THE LONG TAIL – THE NEW PRODUCERS – PART V

August 18, 2006 Suzana Popovic-Montag New Media Observations Tags: , , , , , , , 0 Comments

In Chapter 5 of The Long Tail Anderson reminds us that we now live in a society of new producers. He cites author Doc Searls, who calls this shift one from consumerism to participative "producerism":

The "consumer economy" is a product-controlled system in which consumers are nothing more than energy sources that metabolize "content" into cash. This is the absolutely corrupted result of the absolute power held by producers over consumers since producerse won the Industrial Revolution. Apple is giving consumers tools that make them producers. The practice radically transforms both the marketplace and the economy that thrives on it (page 64).

As Anderson notes, today millions of ordinary people have the necessary tools, such as the iPod, and the role models to become amateur producers. The Wikipedia phenomenon is a fascinating example of how amateurs are gaining credibility in "The Long Tail" consumer society.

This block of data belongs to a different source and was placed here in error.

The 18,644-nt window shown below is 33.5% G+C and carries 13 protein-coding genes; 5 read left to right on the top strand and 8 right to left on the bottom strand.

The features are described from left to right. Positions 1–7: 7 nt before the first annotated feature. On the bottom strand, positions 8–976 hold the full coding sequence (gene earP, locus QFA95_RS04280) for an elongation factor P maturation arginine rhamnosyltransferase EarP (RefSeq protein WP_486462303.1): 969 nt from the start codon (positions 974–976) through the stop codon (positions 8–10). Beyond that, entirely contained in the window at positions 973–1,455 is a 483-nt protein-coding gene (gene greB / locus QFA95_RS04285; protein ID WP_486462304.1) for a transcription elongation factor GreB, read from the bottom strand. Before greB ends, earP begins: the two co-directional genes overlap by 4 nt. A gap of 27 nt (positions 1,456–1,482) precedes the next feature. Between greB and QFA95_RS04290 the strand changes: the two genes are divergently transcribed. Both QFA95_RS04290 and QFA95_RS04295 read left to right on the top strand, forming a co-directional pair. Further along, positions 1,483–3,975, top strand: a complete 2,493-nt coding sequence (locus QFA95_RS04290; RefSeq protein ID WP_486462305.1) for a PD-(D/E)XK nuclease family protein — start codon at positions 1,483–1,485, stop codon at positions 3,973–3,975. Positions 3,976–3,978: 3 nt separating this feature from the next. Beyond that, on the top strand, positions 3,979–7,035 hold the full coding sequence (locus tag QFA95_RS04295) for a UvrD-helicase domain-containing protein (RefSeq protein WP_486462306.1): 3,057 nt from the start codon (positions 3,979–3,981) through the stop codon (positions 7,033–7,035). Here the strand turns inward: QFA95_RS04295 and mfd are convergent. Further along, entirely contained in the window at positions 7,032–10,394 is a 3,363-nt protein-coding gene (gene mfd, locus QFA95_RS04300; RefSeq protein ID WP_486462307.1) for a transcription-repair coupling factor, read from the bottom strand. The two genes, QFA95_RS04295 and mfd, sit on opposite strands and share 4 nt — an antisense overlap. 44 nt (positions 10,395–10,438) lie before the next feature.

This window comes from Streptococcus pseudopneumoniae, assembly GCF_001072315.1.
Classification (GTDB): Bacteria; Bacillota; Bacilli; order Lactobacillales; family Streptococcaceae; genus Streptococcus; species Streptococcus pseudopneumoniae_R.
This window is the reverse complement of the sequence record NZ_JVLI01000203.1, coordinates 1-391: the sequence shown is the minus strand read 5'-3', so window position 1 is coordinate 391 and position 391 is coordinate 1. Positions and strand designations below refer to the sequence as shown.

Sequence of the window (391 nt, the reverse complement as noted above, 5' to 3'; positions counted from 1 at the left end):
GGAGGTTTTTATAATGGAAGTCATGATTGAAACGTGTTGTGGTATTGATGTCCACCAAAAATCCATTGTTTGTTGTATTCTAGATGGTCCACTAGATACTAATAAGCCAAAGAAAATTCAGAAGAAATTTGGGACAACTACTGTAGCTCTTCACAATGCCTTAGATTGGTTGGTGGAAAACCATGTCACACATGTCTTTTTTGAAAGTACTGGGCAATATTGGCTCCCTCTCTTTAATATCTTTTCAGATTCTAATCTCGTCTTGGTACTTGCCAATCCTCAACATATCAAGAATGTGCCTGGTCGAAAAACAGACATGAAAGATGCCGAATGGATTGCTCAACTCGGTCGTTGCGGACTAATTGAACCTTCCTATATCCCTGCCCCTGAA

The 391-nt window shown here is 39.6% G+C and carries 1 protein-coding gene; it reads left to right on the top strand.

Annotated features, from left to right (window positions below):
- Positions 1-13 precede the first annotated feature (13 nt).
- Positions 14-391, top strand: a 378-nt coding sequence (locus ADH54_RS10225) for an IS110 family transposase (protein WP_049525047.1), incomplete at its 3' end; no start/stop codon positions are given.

Wikipedia was started by Jimmy Wales who set out to build a massive on-line encyclopaedia by tapping into the accumulated wisdom of millions of individuals. The Wikipedia site allows anyone with web access to go onto the site, edit, delete, or add to what is already there. Wales’ goal was to construct a repository of knowledge. At page 71 of his book, Anderson notes that the traditional process for creating an encyclopaedia – professional editors, academic writers and peer review – aimed for perfection.

How does Wikipedia differ? Its whole nature rests in the fact that a strong power of peer deduction is involved in the process. Thanks to the capabilities of the Internet, Jimmy Wales’ idea, which began in 2001, had become the largest encyclopaedia on the planet by 2005. Wikipedia continues to succeed as an encyclopaedia written by millions because its’ authors are enthusiastically involved, liberated and motivated by the opportunity to improve the public understanding of something they know and love.

Thanks, Ian and Suzana.

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